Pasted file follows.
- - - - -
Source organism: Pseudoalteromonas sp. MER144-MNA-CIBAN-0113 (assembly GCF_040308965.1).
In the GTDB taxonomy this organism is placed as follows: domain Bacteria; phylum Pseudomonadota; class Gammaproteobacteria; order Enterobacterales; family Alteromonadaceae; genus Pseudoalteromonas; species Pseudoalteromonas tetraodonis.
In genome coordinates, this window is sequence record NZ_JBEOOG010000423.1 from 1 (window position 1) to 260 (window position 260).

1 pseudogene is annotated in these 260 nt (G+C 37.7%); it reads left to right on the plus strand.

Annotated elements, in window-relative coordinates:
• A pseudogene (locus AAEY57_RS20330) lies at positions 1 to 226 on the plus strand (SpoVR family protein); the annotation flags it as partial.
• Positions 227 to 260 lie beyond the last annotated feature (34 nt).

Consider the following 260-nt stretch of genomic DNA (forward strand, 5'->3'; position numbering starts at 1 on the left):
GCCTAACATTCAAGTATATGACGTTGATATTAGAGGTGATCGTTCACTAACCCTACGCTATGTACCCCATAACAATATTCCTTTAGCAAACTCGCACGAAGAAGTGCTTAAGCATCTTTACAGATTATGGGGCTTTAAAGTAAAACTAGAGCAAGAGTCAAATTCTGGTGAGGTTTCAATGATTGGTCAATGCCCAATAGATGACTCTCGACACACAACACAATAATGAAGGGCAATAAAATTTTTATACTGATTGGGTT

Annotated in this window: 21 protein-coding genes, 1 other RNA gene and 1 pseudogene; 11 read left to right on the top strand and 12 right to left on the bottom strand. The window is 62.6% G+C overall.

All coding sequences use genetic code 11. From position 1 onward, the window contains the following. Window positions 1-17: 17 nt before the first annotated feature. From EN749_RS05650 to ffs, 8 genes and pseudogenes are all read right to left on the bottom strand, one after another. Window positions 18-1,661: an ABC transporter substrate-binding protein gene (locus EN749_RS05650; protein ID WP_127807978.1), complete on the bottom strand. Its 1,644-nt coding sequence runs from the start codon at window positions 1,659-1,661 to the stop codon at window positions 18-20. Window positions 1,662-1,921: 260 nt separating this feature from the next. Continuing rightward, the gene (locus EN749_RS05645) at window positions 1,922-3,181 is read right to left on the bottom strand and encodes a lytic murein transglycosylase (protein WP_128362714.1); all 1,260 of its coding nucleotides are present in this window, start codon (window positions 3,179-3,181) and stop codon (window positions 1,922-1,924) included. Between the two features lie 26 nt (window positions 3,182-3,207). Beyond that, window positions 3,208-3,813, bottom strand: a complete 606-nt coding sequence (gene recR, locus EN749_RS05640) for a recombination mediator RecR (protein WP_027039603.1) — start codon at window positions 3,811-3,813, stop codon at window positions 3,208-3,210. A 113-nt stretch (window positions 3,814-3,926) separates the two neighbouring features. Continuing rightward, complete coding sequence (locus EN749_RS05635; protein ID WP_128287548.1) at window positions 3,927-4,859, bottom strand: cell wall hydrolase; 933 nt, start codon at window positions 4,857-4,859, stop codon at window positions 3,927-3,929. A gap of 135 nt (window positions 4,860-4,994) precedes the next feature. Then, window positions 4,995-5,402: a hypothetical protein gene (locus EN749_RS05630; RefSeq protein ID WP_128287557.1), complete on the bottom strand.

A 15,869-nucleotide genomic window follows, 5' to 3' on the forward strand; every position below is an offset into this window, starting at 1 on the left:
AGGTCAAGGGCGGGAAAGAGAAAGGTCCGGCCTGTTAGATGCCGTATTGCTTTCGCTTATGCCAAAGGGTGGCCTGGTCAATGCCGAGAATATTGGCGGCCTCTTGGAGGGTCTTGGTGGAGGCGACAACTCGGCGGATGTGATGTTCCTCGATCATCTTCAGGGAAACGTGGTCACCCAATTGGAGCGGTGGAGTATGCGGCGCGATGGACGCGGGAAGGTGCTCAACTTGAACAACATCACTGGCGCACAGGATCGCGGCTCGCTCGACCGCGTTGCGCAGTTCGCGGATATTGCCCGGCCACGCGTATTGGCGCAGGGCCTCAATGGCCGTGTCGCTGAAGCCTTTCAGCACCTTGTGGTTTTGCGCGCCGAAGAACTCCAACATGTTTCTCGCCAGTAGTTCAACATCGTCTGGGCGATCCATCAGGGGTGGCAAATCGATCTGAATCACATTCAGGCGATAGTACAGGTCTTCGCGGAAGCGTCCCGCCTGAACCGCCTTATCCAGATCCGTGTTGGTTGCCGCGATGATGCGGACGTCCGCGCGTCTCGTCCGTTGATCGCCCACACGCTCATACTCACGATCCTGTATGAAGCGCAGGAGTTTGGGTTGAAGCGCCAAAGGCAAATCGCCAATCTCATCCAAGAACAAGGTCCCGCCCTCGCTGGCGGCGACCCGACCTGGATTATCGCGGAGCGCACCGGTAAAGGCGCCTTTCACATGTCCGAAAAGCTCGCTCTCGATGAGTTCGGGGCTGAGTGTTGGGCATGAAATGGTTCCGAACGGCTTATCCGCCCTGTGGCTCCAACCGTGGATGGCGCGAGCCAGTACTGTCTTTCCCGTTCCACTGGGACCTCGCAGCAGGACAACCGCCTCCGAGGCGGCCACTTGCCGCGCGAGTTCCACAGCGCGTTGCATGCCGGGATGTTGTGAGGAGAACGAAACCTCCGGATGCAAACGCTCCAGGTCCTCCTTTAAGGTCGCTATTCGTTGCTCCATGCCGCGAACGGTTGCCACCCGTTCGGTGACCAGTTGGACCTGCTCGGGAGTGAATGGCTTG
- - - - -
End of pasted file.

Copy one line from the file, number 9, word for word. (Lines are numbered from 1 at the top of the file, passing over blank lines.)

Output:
GCCTAACATTCAAGTATATGACGTTGATATTAGAGGTGATCGTTCACTAACCCTACGCTATGTACCCCATAACAATATTCCTTTAGCAAACTCGCACGAAGAAGTGCTTAAGCATCTTTACAGATTATGGGGCTTTAAAGTAAAACTAGAGCAAGAGTCAAATTCTGGTGAGGTTTCAATGATTGGTCAATGCCCAATAGATGACTCTCGACACACAACACAATAATGAAGGGCAATAAAATTTTTATACTGATTGGGTT